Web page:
Since Sunday evening, social media has been ablaze with news implicating the deputy minister of education for allegedly beating up a woman at a popular bar and cigar lounge. At the time of writing this article, Mduduzi Manana was the number one trending topic on Twitter with many calling on President Zuma to fire Manana.
This allegation is further aggravated by the fact that we are observing women’s month in a country that is often touted as the gender based violence capital of the world.
South Africans are rightly angered by these revelations and while charges have been laid against Manana with the police, we are yet to see action from President Jacob Zuma. Ironically, in 2005 president Thabo Mbeki relieved then deputy president Zuma of his duties as deputy president for allegations of rape. It will be interesting to watch if Zuma takes similar action against Manana.
While it is important for all of us to speak up and stand up against women abuse of any kind, we should not lose sight of other forms of discrimination. Based on eye witness statements, Manana allegedly hit the woman patron because she called him gay during a heated political discussion. It is this implied homophobia by a deputy minister that I would like to address.
I am not interested in whether Manana is gay or not. What motivates my curiosity is why he or anyone else would find being called gay offensive. Is “gay” a swear word? Is it dirty? Why would one feel emasculated by the word? Are gay men not men too? If it is a dirty word, would that make “heterosexual” a “clean” word? Who determines this? Should a gay man feel insulted at being called heterosexual? Should a gay man hit somebody because that person refers to him as heterosexual?
For decades the apartheid government succeeded at indoctrinating both black and white people about the meaning of blackness. Whites were lead to believe they were superior to blacks while blacks were lead to feel inferior. Back then, being defined as black meant one was sub human and unworthy of basic human rights. If you were called black you understood that you were being out in your place-it was an insult.
The late great Steve Biko spent his days urging the black person to resist and to see him/herself as equal to all others. Black Consciousness was a self-love movement aimed at enabling black people to define themselves as opposed to accepting who the regime said they were. Today, being black is no longer seen as an insult and each day young black South Africans are affirming that they are proud of their identity. We all seem to understand this and it is for this reason that we rise to speak out against race related incidents. We see uprisings related to race in our schools and in other public spaces like restaurants. Why do we not feel the same about other identities and not just race?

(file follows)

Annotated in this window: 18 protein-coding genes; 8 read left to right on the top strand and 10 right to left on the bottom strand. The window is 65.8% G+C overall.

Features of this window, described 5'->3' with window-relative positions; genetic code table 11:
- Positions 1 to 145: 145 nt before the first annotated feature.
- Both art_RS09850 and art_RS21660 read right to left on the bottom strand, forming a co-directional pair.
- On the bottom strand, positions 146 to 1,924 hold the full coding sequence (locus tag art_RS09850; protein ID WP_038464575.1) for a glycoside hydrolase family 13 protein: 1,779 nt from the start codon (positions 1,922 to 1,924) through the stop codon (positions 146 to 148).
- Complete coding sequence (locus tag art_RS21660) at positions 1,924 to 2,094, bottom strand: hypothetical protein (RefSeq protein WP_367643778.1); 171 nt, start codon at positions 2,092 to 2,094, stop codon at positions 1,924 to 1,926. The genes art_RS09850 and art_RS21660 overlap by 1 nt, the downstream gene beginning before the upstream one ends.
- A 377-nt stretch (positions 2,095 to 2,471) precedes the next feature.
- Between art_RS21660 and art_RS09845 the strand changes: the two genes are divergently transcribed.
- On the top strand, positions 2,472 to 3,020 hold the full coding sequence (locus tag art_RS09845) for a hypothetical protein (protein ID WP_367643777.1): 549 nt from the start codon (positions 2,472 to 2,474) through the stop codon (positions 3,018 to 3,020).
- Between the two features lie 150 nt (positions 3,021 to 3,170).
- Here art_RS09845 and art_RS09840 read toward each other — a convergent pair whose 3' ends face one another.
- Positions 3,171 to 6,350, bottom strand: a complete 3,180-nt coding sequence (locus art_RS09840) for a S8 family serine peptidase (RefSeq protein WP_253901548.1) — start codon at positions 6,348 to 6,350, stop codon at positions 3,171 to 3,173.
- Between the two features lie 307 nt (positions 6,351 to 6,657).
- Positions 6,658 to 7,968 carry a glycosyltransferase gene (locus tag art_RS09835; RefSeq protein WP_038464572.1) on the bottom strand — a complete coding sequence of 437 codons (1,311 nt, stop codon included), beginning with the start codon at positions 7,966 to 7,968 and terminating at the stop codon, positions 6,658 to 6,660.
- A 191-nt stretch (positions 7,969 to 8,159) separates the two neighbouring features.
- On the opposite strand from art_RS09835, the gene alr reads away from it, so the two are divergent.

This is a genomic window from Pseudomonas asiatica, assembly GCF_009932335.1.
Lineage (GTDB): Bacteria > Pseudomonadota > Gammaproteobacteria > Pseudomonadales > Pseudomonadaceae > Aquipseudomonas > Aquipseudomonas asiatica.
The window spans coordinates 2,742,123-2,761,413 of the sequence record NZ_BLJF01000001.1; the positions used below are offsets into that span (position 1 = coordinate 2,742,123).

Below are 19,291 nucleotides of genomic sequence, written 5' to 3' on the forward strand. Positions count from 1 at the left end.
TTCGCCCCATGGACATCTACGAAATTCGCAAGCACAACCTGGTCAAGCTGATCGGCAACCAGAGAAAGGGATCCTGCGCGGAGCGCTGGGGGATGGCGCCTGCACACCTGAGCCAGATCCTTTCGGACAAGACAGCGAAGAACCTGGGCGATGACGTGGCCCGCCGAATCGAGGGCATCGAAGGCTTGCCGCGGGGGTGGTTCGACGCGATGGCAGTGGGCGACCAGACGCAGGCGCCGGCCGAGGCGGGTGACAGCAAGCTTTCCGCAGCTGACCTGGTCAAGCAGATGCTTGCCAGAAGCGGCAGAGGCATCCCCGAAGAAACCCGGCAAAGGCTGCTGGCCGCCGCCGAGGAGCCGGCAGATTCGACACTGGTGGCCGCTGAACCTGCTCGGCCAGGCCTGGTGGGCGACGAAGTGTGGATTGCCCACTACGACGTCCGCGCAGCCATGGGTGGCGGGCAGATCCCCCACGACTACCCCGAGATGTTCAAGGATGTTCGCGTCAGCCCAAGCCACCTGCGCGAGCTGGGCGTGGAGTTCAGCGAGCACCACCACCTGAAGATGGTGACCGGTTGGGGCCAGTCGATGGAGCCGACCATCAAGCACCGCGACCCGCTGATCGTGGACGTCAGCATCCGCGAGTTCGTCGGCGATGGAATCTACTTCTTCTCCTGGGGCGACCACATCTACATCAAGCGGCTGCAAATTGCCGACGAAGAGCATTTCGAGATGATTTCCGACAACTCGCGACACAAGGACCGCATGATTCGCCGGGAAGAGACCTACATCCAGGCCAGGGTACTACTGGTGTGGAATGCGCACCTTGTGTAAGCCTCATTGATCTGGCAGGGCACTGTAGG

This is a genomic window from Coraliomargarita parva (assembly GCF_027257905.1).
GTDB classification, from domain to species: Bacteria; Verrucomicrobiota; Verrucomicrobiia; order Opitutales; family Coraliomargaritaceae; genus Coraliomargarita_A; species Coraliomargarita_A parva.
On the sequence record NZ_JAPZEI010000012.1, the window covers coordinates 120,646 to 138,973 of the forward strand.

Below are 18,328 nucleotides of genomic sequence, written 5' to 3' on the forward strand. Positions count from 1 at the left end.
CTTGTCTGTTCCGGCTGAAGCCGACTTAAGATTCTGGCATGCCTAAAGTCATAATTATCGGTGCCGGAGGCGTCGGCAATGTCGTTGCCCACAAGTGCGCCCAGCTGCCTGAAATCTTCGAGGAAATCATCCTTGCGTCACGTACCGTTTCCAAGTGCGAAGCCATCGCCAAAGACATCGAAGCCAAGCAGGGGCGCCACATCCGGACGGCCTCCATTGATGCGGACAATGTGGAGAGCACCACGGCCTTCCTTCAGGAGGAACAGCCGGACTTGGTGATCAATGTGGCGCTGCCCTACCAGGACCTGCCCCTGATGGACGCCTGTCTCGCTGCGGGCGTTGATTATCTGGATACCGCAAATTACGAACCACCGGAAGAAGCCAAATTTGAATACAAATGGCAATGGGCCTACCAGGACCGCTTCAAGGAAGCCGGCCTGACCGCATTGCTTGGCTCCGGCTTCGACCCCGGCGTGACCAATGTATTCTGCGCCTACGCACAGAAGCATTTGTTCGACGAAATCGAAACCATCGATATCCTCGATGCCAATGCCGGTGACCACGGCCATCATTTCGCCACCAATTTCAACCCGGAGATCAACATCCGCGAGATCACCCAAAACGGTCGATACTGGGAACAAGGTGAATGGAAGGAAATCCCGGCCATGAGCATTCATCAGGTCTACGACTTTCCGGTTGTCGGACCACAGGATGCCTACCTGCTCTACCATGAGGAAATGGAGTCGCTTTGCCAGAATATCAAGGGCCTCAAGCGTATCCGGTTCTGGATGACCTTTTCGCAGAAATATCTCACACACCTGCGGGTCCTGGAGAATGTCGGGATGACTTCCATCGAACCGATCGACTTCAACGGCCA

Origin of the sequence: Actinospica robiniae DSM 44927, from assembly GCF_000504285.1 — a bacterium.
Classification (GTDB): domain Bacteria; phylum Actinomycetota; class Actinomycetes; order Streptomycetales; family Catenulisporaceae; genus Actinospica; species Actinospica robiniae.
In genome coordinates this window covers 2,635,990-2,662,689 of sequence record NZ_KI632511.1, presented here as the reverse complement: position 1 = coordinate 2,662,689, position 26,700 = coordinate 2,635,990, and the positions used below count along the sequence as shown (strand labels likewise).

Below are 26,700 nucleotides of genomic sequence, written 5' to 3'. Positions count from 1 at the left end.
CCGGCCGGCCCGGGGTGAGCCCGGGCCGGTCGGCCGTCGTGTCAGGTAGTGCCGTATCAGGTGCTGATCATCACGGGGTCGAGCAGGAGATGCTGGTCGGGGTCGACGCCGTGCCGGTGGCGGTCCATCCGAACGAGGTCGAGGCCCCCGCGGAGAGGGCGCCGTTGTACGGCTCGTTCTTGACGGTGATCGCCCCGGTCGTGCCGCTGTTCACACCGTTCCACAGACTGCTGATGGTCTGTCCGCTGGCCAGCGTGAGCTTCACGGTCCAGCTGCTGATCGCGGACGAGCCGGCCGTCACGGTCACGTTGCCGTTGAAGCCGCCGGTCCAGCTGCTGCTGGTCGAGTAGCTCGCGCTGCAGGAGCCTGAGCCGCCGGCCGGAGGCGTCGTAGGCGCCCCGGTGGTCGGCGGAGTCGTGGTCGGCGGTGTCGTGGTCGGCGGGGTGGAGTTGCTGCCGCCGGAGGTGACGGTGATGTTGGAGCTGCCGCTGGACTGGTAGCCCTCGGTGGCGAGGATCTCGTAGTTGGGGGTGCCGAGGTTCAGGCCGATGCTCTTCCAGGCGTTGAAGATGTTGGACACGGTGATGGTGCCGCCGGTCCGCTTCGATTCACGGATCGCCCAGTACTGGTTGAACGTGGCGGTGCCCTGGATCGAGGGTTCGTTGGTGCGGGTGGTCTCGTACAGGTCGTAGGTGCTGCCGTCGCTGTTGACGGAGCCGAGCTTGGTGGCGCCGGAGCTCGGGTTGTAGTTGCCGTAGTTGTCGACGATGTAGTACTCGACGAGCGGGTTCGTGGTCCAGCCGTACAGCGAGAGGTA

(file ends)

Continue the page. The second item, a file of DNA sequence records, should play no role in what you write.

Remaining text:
If being black was “wrong” during apartheid what makes being gay “wrong” post-apartheid? Or have we adopted a double standard now that we are free to be black and proud? Have we become the new oppressor by placing negative connotations on other identities? If one browses through the comments of various publications that have covered the Manana story, one would believe we are still living in apartheid South Africa.
On the one hand, supposedly straight men argue that being called gay is offensive. On the other, the same men were angered a few days ago about an attack at a KFC involving white people and a black couple. Do straight men perhaps not think that the whites involved find black people disgusting? You know, the same way they feel about gays? Nope, they want justice for the black couple. We live in a country in which some men believe a woman has to ‘taste a dick’ if she is lesbian and that will ‘change her mind’. You’ll be hard pressed to find straight men seeking justice for these women. Indeed, a certain Aaron Mannya commented on the Times Live page report on this story by saying, “If a woman calls you gay don’t take offence. Take her to your place and show her what you’re made of”. Some cheered him on.
It is true that our country is full of contradictions in which one easily disregards discrimination if it does not directly affect them. I would like to make the case that this is not the freedom our forefathers fought and died for. None of us are truly free until everybody is free. Heterosexual men have to stop expecting gays and women to stand shoulder to shoulder with them in confronting ills like racism but turn around and inflict harm on them for being who they are. The hypocrisy must stop. The next time somebody calls you gay, simply tell them you are not and walk away. You will lose nothing. If you don’t believe me ponder this: do you see Manana as more of a man after this incident? I thought not.